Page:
Petitioner also filed a motion to strike portions of respondents’ reply brief. We conclude that respondents’ reply brief comports with the requirements of N.C.R. App. P. 28(h), and, accordingly, deny petitioner’s motion.
Standard of Review
 The trial court’s order was entered pursuant to petitioner’s appeal from a final agency decision, in this case the decision by the Board of Governors denying further review of his grievance against Dr. Riddle. Judicial review of a final agency decision is governed by N.C.G.S. § 150B-51(b) (2001):
[I]n reviewing a final decision, the court may affirm the decision of the agency or remand the case . . . for further proceedings. It may also reverse or modify the agency’s decision . . . [if] substantial rights of the petitioners may have been prejudiced because the agency’s findings, inferences, conclusions, or decisions are:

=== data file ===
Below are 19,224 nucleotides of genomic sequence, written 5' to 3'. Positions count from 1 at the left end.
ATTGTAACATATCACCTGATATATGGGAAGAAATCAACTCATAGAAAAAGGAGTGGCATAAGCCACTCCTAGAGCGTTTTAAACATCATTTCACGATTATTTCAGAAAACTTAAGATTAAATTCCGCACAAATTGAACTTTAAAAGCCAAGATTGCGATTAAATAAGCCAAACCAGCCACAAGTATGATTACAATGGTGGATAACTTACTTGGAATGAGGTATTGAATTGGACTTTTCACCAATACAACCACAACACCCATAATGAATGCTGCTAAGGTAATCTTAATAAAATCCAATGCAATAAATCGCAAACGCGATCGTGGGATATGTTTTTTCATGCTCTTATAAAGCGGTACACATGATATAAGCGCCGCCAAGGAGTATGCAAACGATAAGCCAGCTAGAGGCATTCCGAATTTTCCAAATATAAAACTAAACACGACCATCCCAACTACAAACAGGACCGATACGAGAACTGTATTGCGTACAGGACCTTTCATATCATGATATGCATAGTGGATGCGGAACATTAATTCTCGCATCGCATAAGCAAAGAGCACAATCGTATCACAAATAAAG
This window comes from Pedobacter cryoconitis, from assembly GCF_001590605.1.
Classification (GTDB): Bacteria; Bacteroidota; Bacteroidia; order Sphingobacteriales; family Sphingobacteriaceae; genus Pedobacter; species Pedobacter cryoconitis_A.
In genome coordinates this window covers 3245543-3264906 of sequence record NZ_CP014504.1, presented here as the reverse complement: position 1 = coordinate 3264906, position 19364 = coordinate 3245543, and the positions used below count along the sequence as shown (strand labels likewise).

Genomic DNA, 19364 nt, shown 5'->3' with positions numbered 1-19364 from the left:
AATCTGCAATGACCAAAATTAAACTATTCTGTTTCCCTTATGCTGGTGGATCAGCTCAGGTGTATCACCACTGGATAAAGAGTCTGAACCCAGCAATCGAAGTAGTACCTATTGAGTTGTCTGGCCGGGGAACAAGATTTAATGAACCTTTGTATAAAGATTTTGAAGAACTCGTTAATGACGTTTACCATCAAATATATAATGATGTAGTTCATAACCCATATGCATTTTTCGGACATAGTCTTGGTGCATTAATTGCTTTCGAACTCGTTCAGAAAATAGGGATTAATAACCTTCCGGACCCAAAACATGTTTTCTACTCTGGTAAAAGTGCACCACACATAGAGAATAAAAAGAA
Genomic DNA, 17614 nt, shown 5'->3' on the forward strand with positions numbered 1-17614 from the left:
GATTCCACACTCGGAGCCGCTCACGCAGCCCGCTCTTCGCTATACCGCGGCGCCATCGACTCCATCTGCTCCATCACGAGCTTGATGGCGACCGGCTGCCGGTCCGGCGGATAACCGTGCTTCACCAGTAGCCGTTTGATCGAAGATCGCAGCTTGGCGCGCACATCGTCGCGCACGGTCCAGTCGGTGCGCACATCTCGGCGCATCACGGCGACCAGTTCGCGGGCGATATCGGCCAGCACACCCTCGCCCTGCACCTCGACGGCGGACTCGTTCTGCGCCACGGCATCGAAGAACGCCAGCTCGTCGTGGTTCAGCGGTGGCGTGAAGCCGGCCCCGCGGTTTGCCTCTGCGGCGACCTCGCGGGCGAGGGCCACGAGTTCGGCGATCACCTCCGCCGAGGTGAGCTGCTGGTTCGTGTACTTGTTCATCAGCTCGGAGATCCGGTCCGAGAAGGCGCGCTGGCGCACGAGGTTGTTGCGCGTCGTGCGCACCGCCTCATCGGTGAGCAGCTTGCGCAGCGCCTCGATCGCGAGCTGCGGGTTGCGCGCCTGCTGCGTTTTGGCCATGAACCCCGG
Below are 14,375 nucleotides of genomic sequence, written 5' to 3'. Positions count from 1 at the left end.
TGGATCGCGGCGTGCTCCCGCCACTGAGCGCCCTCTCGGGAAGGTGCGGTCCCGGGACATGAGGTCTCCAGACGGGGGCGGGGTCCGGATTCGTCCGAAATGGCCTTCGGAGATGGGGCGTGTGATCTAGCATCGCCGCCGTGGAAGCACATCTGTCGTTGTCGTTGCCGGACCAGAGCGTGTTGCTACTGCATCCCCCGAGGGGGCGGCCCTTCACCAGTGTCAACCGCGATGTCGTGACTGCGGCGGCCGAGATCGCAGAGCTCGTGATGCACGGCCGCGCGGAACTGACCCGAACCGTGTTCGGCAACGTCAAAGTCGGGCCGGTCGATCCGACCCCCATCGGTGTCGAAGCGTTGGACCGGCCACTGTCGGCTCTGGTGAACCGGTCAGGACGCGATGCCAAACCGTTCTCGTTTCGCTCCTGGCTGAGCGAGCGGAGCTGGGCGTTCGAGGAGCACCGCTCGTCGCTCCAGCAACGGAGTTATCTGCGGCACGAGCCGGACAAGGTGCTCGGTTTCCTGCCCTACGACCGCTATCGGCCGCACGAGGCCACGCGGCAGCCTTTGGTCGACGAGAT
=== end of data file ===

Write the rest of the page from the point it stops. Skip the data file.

(1) In violation of constitutional provisions;
(2) In excess of the statutory authority or jurisdiction of the agency;
(3)Made upon unlawful procedure;
*491(4) Affected by other error of law;
(5) Unsupported by substantial evidence ... in view of the entire record as submitted; or
(6) Arbitrary or capricious, or an abuse of discretion.
The standard of review applied by the superior court reviewing a final agency decision is determined by the type of error asserted; errors of law are reviewed de novo, while the whole record test is applied to allegations that the administrative agency decision was not supported by the evidence, or was arbitrary and capricious. Amanini v. N.C. Dept. of Human Resources, 114 N.C. App. 668, 443 S.E.2d 114 (1994). “De novo review requires a court to consider the question anew, as if the agency has not addressed it.” Blalock v. N.C. Dep’t of Health and Human Servs., 143 N.C. App. 470, 475-76, 546 S.E.2d 177, 182 (2001).